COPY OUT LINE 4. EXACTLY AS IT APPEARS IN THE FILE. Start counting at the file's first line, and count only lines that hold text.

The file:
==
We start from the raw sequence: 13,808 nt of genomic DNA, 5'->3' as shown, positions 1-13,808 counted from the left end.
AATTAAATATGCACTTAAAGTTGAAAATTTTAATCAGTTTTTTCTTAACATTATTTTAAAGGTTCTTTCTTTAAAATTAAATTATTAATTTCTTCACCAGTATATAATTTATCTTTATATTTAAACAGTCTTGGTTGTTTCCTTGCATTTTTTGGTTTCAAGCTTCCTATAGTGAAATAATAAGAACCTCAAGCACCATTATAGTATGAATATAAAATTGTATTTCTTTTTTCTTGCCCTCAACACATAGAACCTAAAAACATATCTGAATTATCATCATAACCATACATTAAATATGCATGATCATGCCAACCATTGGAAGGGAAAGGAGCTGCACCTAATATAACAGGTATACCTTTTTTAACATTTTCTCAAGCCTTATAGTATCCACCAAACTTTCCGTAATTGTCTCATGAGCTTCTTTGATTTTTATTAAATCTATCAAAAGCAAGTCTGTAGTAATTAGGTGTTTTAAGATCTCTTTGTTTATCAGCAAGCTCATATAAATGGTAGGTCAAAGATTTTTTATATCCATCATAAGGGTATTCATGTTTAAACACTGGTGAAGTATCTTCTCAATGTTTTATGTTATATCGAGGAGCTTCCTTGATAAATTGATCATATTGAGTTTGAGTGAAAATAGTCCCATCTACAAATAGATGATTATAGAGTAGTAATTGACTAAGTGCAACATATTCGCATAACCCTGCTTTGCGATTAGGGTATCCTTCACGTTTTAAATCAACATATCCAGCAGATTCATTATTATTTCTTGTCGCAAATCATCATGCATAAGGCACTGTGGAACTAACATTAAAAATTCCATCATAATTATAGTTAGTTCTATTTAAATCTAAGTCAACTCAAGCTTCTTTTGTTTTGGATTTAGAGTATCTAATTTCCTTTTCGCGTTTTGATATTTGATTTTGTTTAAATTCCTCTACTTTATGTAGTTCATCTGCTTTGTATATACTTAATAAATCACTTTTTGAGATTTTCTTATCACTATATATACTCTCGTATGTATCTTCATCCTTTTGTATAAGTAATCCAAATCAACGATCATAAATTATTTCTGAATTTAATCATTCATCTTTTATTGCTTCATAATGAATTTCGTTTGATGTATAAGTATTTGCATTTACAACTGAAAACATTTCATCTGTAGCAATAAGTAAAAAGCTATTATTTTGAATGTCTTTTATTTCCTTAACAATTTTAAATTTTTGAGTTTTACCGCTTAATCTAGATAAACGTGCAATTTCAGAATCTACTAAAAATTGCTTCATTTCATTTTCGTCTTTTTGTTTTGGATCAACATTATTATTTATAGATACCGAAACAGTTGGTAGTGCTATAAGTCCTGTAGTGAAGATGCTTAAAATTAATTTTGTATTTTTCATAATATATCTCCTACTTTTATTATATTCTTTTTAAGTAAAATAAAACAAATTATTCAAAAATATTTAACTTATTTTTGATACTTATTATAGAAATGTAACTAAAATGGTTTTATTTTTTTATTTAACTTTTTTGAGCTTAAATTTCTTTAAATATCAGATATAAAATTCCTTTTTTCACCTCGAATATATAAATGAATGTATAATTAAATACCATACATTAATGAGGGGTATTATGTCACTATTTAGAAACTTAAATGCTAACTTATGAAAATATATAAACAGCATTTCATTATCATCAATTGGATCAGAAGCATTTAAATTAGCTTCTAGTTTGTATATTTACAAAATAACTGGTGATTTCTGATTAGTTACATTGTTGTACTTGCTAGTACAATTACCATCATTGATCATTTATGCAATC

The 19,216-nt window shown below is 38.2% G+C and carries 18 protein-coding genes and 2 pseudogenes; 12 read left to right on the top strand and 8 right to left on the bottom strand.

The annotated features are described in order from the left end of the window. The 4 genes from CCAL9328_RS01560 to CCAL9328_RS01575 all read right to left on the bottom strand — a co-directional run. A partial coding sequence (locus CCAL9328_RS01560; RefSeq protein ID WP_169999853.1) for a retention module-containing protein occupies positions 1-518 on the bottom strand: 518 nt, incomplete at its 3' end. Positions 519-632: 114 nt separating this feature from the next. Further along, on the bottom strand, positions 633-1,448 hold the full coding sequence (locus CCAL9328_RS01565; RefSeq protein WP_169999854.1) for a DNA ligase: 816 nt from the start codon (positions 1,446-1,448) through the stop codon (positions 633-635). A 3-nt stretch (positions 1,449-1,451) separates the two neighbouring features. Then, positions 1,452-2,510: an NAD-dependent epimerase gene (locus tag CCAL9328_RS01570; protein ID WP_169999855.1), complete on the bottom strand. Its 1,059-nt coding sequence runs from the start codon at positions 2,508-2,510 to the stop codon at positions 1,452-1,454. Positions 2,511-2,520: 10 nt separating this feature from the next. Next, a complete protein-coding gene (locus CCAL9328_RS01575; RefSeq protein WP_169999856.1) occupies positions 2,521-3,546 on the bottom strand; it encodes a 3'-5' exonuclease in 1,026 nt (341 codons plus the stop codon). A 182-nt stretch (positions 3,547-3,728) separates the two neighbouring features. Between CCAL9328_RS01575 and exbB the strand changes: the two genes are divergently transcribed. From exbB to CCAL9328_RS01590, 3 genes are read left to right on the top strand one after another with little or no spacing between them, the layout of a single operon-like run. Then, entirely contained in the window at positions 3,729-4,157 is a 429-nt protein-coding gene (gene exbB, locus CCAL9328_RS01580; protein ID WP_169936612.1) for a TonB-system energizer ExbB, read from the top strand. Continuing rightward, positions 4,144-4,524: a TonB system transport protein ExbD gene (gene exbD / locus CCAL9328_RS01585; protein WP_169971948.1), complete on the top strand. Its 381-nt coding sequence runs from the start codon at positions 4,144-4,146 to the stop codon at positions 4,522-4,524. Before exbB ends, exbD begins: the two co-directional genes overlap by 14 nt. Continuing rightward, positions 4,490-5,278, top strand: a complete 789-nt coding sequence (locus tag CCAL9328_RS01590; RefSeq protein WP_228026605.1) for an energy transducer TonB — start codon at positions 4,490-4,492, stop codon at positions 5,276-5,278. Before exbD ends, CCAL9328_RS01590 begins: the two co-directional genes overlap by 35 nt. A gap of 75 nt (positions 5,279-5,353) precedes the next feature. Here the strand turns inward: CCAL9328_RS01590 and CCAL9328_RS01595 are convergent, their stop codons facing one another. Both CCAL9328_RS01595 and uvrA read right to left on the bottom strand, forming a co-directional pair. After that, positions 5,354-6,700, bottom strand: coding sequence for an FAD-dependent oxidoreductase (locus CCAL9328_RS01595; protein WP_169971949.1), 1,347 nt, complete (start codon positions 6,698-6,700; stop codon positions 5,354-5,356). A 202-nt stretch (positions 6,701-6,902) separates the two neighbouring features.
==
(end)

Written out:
The annotated features are described in order from the left end of the window. The 4 genes from CCAL9328_RS01560 to CCAL9328_RS01575 all read right to left on the bottom strand — a co-directional run. A partial coding sequence (locus CCAL9328_RS01560; RefSeq protein ID WP_169999853.1) for a retention module-containing protein occupies positions 1-518 on the bottom strand: 518 nt, incomplete at its 3' end. Positions 519-632: 114 nt separating this feature from the next. Further along, on the bottom strand, positions 633-1,448 hold the full coding sequence (locus CCAL9328_RS01565; RefSeq protein WP_169999854.1) for a DNA ligase: 816 nt from the start codon (positions 1,446-1,448) through the stop codon (positions 633-635). A 3-nt stretch (positions 1,449-1,451) separates the two neighbouring features. Then, positions 1,452-2,510: an NAD-dependent epimerase gene (locus tag CCAL9328_RS01570; protein ID WP_169999855.1), complete on the bottom strand. Its 1,059-nt coding sequence runs from the start codon at positions 2,508-2,510 to the stop codon at positions 1,452-1,454. Positions 2,511-2,520: 10 nt separating this feature from the next. Next, a complete protein-coding gene (locus CCAL9328_RS01575; RefSeq protein WP_169999856.1) occupies positions 2,521-3,546 on the bottom strand; it encodes a 3'-5' exonuclease in 1,026 nt (341 codons plus the stop codon). A 182-nt stretch (positions 3,547-3,728) separates the two neighbouring features. Between CCAL9328_RS01575 and exbB the strand changes: the two genes are divergently transcribed. From exbB to CCAL9328_RS01590, 3 genes are read left to right on the top strand one after another with little or no spacing between them, the layout of a single operon-like run. Then, entirely contained in the window at positions 3,729-4,157 is a 429-nt protein-coding gene (gene exbB, locus CCAL9328_RS01580; protein ID WP_169936612.1) for a TonB-system energizer ExbB, read from the top strand. Continuing rightward, positions 4,144-4,524: a TonB system transport protein ExbD gene (gene exbD / locus CCAL9328_RS01585; protein WP_169971948.1), complete on the top strand. Its 381-nt coding sequence runs from the start codon at positions 4,144-4,146 to the stop codon at positions 4,522-4,524. Before exbB ends, exbD begins: the two co-directional genes overlap by 14 nt. Continuing rightward, positions 4,490-5,278, top strand: a complete 789-nt coding sequence (locus tag CCAL9328_RS01590; RefSeq protein WP_228026605.1) for an energy transducer TonB — start codon at positions 4,490-4,492, stop codon at positions 5,276-5,278. Before exbD ends, CCAL9328_RS01590 begins: the two co-directional genes overlap by 35 nt. A gap of 75 nt (positions 5,279-5,353) precedes the next feature. Here the strand turns inward: CCAL9328_RS01590 and CCAL9328_RS01595 are convergent, their stop codons facing one another. Both CCAL9328_RS01595 and uvrA read right to left on the bottom strand, forming a co-directional pair. After that, positions 5,354-6,700, bottom strand: coding sequence for an FAD-dependent oxidoreductase (locus CCAL9328_RS01595; protein WP_169971949.1), 1,347 nt, complete (start codon positions 6,698-6,700; stop codon positions 5,354-5,356). A 202-nt stretch (positions 6,701-6,902) separates the two neighbouring features.